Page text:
Most recently, on June 15, 2012, MINUSTAH soldiers tried three times to enter the School of Humanities (FASCH) of Haiti’s State University, which left several people woundedby gunfire and many other students assaulted with teargas grenades.
In addition to attacking and suppressing student protests, we are seeing President Michel Martelly follow a slippery slope towards dictatorship with MINUSTAH standing right beside him. In October 2011, Martelly ordered the illegal arrest and imprisonment of Deputy Arnel Bélizaire, an outspoken critic of the President, after he returned to the Toussaint L’Ouverture International Airport. At hand to help with the illegal arrest were members of the Haitian National Police (PNH) and MINUSTAH soldiers.
MINUSTAH’s strong support for Martelly goes back to the earliest moments of the presidency. While MINUSTAH’s mandate outlined in Resolution 1542 states that one of its primary goals is “to support the constitutional and political processes; to assist in organizing, monitoring, and carrying out free and fair municipal, parliamentary, and presidential elections,” it raised no objections to the well-documented electoral irregularities during Martelly’s election in November 2010. Despite the UN’s wish for “transparent and credible elections,” MINUSTAH’s blind eye towards the exclusion of political parties, voter fraud, and counting irregularities provided political legitimacy in what amounted to the systematic exclusion of a majority of the electorate.
On September 28, 2012, the Chief Prosecutor of Port-au-Prince, Jean Renel Sénatus,publicly discussed his dismissal by the Ministry of Justice because he refused to implement an order to arrest 36 political opponents, including the lawyers Mario Joseph, Newton St-Juste, and André Michel. Mario Joseph is one of Haiti’s most prominent human rights lawyers who is currently involved in a lawsuit against the UN for their alleged involvement in introducing the cholera epidemic to the country. He is also a leading prosecutor in the case against former dictator Jean Claude Duvalier. Newton St. Juste and Andre Michel have respectively brought up corruption complaints aimed at the President, his family, and members of his administration. When questioned about the threats and political intimidation aimed at Joseph, the United Nations remained silent on the issue, only statingthat “we’re certainly aware of the report… if I have anything further on that, I’ll let you know.”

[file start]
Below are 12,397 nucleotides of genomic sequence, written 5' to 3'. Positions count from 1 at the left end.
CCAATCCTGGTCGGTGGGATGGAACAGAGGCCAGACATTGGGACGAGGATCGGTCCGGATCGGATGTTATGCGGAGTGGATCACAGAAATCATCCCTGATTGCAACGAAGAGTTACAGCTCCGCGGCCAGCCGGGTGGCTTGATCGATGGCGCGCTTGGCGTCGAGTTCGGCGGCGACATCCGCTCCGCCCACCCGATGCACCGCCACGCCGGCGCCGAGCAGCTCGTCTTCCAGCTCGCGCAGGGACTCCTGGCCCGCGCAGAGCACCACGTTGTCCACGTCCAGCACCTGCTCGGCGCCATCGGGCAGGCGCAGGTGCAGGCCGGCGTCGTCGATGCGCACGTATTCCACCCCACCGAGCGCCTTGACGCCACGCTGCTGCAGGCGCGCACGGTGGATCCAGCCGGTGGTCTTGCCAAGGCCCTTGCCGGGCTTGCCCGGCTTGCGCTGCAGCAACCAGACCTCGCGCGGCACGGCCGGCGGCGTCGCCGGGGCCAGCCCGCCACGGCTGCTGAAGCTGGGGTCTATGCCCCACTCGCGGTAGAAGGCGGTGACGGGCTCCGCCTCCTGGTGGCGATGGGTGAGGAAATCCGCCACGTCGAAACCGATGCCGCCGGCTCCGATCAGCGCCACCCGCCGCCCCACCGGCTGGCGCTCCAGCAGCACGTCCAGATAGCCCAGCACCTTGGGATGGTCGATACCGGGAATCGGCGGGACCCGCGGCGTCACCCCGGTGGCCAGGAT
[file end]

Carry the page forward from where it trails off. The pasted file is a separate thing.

It is troubling that while MINUSTAH calls for the rule of law to be implemented in Haiti, they are silent when one of the legal system’s strongest advocates—Mario Joseph—is threatened. Furthermore, instead of encouraging democratic expression by students—the future leaders of Haiti—they allow MINUSTAH to silence them with tear gas and bullets. The reality is that if Haiti did have a strong judicial and democratic system, MINUSTAH would not be able to get away with the routine human rights abuses they commit. MINUSTAH has had over 8 years to strengthen the judicial system in Haiti and reform the Haitian National Police, but instead it has spent the majority of its money on bullets, not books and education.
We should not be surprised with this hypocrisy however, because MINUSTAH has been exposed as being opposed to the establishment of genuine democracy in Haiti. As Mark Schneider candidly admitted in an earlier quote, Haitian business leaders (and not the people) are strong supporters of MINUSTAH. In October 2008, WikiLeaks cables revealed that former U.S. Ambassador Janet Sanderson saw that “A premature departure of MINUSTAH would leave the [Haitian] government…vulnerable to…resurgent populist and anti-market economy political forces—reversing gains of the last two years,” and that MINUSTAH “is an indispensable tool in realizing core USG [US government] policy interests in Haiti.”
While indispensable for the U.S. government and local business interests, it remains diametrically opposed to any effort on behalf of the popluar democratic movement. Thus the renewal of MINUSTAH’s mandate on October 15 should not be regarded as a step towards increased security and stability in Haiti but rather an investment in the suppression of popular pro democracy forces.